RATING SENSITIVITIES

The ratings remain sensitive to a material change in Fitch's rating-case assumptions with respect to the COVID-19 pandemic. Periodic updates to our assumptions are possible given the rapid pace of changes in government actions in response to the pandemic, and the pace with which new information is made available on the medical aspects of the outbreak.

Factors that could, individually or collectively, lead to positive rating action/upgrade on the IFS Rating:
  • A material positive change in Fitch's rating assumptions with respect to the COVID-19 impact.
  • Material improvements in the Turkish economy or the company's investment quality, as reflected in an upgrade of Turkey's Local-Currency Issuer Default Rating (IDR).
  • Sustained profitable growth while its regulatory solvency ratio remains comfortably above 100%.

Factors that could, individually or collectively, lead to negative rating action/downgrade on the IFS Rating:
  • A material adverse change in Fitch's rating assumptions with respect to the COVID-19 impact.
  • Material deteriorations in the Turkish economy or the company's investment quality, as reflected in a downgrade of Turkey's Local-Currency IDR.
  • Deterioration in the company's business risk profile, due to for example further deterioration in the maritime trade environment.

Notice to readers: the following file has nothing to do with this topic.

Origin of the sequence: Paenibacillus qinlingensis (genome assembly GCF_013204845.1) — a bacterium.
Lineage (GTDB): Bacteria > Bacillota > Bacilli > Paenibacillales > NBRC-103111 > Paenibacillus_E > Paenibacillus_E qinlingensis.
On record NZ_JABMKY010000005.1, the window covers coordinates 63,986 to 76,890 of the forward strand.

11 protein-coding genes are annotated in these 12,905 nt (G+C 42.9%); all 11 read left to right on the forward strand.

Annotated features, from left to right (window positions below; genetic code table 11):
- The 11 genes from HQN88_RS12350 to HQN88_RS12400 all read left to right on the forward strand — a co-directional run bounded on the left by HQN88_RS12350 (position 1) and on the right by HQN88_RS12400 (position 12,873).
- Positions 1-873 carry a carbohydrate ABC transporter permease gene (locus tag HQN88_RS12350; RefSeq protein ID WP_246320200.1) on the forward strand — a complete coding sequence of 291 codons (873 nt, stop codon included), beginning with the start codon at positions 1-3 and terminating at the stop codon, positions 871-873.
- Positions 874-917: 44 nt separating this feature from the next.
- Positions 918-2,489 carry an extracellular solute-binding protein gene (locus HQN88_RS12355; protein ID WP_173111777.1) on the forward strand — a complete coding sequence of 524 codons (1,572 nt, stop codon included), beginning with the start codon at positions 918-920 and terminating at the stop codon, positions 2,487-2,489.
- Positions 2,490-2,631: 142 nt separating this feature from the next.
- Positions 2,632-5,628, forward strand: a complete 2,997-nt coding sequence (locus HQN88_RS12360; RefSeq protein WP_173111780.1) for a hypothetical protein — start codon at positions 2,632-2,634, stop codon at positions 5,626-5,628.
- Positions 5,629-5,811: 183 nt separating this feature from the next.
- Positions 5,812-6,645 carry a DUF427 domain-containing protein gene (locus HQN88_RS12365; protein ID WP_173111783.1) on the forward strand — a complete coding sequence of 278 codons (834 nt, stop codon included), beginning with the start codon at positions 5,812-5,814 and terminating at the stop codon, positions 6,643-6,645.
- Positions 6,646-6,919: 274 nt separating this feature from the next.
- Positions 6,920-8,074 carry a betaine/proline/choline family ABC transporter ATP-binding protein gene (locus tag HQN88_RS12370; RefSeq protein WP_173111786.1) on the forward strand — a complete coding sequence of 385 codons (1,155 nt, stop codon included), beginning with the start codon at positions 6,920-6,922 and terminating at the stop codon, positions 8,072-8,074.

Factors that could, individually or collectively, lead to positive rating action/upgrade on the National IFS Rating:
  • Seasoning of Turk P&I's business model over time, through sustained profitable growth while its regulatory solvency ratio remains comfortably above 100%. An upgrade is unlikely in the near term given the company's current business profile.

Factors that could, individually or collectively, lead to negative rating action/downgrade on the National IFS Rating:
  • Deterioration in the company's business profile, due to for example inability to meet its growth targets and maintain return on equity above inflation levels.
  • Regulatory solvency ratio below 100% for a sustained period.


ESG CONSIDERATIONS

The highest level of ESG credit relevance, if present, is a score of 3. This means ESG issues are credit-neutral or have only a minimal credit impact on the entity(ies), either due to their nature or to the way in which they are being managed by the entity(ies). For more information on Fitch's ESG Relevance Scores, visit www.fitchratings.com/esg.


BEST/WORST CASE RATING SCENARIO

International scale credit ratings of Financial Institutions issuers have a best-case rating upgrade scenario (defined as the 99th percentile of rating transitions, measured in a positive direction) of three notches over a three-year rating horizon; and a worst-case rating downgrade scenario (defined as the 99th percentile of rating transitions, measured in a negative direction) of four notches over three years. The complete span of best- and worst-case scenario credit ratings for all rating categories ranges from 'AAA' to 'D'. Best- and worst-case scenario credit ratings are based on historical performance. For more information about the methodology used to determine sector-specific best- and worst-case scenario credit ratings, visit https://www.fitchratings.com/site/re/10111579.